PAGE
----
Talk:Idylls of the King

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I will be rewriting this over the next few days, adding individual descriptions of the Idylls, thematic analysis, and critical sources. I've included a publishing history and eliminated (I think) the worst errors. Pishogue 03:37, 9 February 2007 (UTC)

I have, by particular request, reverted this article to its "cleaned-up" state. Synthesizing a "plot line" by selection among the poems doesn't really substitute for an analytic report on the themes of Idylls of the King, its evolution in Tennyson's hands, its context in Victorian culture: perhaps the links are sufficient on their own. --Wetman 05:19, 17 May 2006 (UTC)

I am not sure if you are claiming that the clean-up caused the "evolution in Tennyson's hands, its context in Victorian culture" to all disappear, but there wasn't sufficient information in the article to begin with to display all of this. The clean-up was focused more towards the technicalities rather than the actual information within the article and did little to change the information within. --Stoa 03:49, 18 May 2006 (UTC)

This article needs to be rewritten[edit]

This article is very poor. Parts are completely wrong, as if the author did not even read the poems. For example, Modred is not Arthur's son in Idylls of the King, which is one of the few times since the French Arthurian romances began that Modred (or Mordred) is simply Arthur's nephew. Idylls of the King is one of Tennyson's most famous works and is somewhat significant in the history of Arthurian literature. This article does not need to be edited, it needs to be completely re-done.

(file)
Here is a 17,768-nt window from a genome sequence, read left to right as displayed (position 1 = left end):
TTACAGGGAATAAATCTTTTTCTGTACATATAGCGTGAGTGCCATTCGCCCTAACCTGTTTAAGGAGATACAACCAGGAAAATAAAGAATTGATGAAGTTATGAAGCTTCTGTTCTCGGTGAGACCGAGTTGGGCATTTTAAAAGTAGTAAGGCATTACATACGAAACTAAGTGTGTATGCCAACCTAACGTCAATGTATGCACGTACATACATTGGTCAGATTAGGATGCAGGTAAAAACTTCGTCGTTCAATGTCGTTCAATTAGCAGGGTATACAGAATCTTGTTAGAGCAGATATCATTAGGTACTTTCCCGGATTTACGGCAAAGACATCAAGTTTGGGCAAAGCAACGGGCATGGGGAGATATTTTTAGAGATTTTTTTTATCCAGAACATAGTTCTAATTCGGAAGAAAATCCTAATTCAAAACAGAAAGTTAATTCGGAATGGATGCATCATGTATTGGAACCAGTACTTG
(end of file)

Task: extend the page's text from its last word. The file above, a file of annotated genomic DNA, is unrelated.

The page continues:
I agree, and add to that list Guinevere's near-burning at the stake, subsequent rescue by Lancelot, and their eloping to France. None of this is in Tennyson's Idylls from what I recall. Due to the number of inaccuracies, I've flagged it as disputed. I may try to clean up later if I have time. DoctorElmo 06:47, 14 July 2006 (UTC)
It definately needs a re-writing. The Idylls while they do encompass the entire story of King Arthur, it is with two real exceptions, never his story. Rather, each of the poems only tells a part of the story and that's my real problem with the article as it stands. The focus is too much on Arthur. The majority of the Idyll's, with the exception of "The Coming of Arthur" and "The Passing of Arthur" is focused on events that occur to his knights and other characters surrounding him; only in passing do those poems mention Arthur. That being said this article isn't completely wrong (with the exception noted in a previous post) it just doesn't do a good job explaining what is really in the Idylls. Talen10 21 July 2006

I would add one further note-- regarding the publication date of 1888: it gives those unaware of the history behind the publication of the poems the idea that they were all published in one shot. This is not the case. Tennyson began writing many of the poems as early as the 1830s and the first incarnation (the Morte d'Arthur) was, I believe, published in 1842. Something should reflect this in the text. I agree with the other comments that the author of the article is certainly confusing Malory (and perhaps even Geoffrey of Monmouth) with Tennyson.Omega 231 02:17, 15 August 2006 (UTC)J